(wantchinatimes) Beijing poised to bring anti-Japanese protests to an end

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September 17, 2012 by Water Wisdom

  • Staff Reporter
  • 2012-09-17
  • 12:24 (GMT+8)
Chinese protesters clash with the People's Armed Police in Shenzhen, Guangdong province. (Photo/CNS)Chinese protesters clash with the People’s Armed Police in Shenzhen, Guangdong province. (Photo/CNS)

The Chinese government has had to intervene in the anti-Japanese demonstrations in over 50 cities, many of which turned into riots on Sept. 15, reports our sister Chinese-language newspaper Want Daily.

Demonstrators have taken out their anger over Japan’s nationalization of disputed islands not only on Japanese vehicles, stores and restaurants, but even a Rolex showroom and a McDonald’s outlet, both which were looted despite having no connection to the dispute.

Having initially permitted public expression of outrage after Japan’s government signed a contract to purchase three of the disputed islands in the East China Sea which are known as the Senkaku in Japan and the Diaoyu in China, the authorities are inevitably concerned that the unrest should not get out of hand.

The administrators of China’s microblogging sites have begun to delete extreme nationalistic comments concerning the issue. Photos of violent images have also been removed.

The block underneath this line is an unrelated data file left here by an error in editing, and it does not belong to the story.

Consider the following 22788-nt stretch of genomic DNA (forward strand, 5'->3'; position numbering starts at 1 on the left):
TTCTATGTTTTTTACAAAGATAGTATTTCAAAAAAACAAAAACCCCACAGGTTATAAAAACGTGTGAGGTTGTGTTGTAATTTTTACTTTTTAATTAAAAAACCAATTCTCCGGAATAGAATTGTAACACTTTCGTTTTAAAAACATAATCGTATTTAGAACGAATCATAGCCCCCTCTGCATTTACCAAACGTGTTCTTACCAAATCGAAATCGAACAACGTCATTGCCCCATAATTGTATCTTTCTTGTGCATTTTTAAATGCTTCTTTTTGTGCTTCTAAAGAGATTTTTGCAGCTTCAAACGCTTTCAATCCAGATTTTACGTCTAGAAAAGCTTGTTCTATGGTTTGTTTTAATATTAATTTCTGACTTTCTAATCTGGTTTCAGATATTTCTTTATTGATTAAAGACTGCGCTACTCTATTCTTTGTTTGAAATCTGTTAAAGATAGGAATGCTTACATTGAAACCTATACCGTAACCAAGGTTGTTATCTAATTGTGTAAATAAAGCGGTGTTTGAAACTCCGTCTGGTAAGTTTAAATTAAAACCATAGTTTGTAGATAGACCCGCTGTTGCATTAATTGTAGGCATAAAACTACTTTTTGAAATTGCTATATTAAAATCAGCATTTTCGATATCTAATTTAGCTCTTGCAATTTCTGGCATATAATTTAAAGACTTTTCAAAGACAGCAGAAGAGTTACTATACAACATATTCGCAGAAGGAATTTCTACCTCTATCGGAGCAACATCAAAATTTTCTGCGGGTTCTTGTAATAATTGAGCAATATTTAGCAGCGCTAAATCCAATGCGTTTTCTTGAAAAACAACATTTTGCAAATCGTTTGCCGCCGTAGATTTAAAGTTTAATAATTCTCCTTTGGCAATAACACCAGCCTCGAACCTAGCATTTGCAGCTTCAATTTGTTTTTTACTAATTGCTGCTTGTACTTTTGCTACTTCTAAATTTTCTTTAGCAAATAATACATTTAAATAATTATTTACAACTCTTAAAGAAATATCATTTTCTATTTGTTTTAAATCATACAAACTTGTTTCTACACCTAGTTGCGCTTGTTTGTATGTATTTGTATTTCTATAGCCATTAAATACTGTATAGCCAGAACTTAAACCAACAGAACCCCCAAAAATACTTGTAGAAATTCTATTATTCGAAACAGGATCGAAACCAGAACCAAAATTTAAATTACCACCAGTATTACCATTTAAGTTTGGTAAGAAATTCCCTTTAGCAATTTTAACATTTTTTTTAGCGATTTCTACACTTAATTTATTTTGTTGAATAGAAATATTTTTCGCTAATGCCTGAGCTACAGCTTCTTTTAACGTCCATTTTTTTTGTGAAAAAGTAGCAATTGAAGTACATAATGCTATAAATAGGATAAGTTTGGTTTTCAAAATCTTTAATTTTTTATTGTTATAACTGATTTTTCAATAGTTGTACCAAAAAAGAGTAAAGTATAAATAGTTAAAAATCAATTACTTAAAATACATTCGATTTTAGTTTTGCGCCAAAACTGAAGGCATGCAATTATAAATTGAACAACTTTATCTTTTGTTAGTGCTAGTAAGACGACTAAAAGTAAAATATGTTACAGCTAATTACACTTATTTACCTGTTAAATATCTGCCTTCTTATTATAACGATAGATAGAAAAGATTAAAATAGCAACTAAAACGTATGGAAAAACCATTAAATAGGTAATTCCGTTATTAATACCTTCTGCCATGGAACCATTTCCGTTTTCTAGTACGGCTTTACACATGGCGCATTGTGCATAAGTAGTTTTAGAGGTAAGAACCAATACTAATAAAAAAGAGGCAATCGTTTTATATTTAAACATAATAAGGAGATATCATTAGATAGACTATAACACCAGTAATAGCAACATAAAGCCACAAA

Sources told Want Daily that state-run media including Xinhua, People’s Daily and China Central Television had already received a telegram from the Chinese foreign ministry before the rallies began forbidding any reports on the anti-Japanese demonstrations. After the protests spiraled out of control, local newspapers began to write commentaries to criticize rioters and looters in other cities — not in their own.

A commentary from Beijing News on Sept. 16 compared the protestors to the Boxers of the anti-foreign uprising that swept northern China between 1899 and 1901. The violence meted out to foreign nationals in China and Chinese converts to Christianity was put down by an eight-nation alliance of foreign powers, who exacted a sizable indemnity for the uprising from the Qing government, which collapsed only a decade later.

The Beijing Youth Daily, the official newspaper of the Communist Youth League, also blamed looters for injuring their own countrymen instead of fighting the Japanese “invaders.”

Displays of “patriotism” against Japan and the United States are actually encouraged by the Chinese government as they can shift the attention of the public away from discontent which might otherwise be directed at the party. The rampaging on the streets and relative lack of police presence is in marked contrast to the lockdowns that occur whenever the government believes that it will be the target of a planned demonstration.


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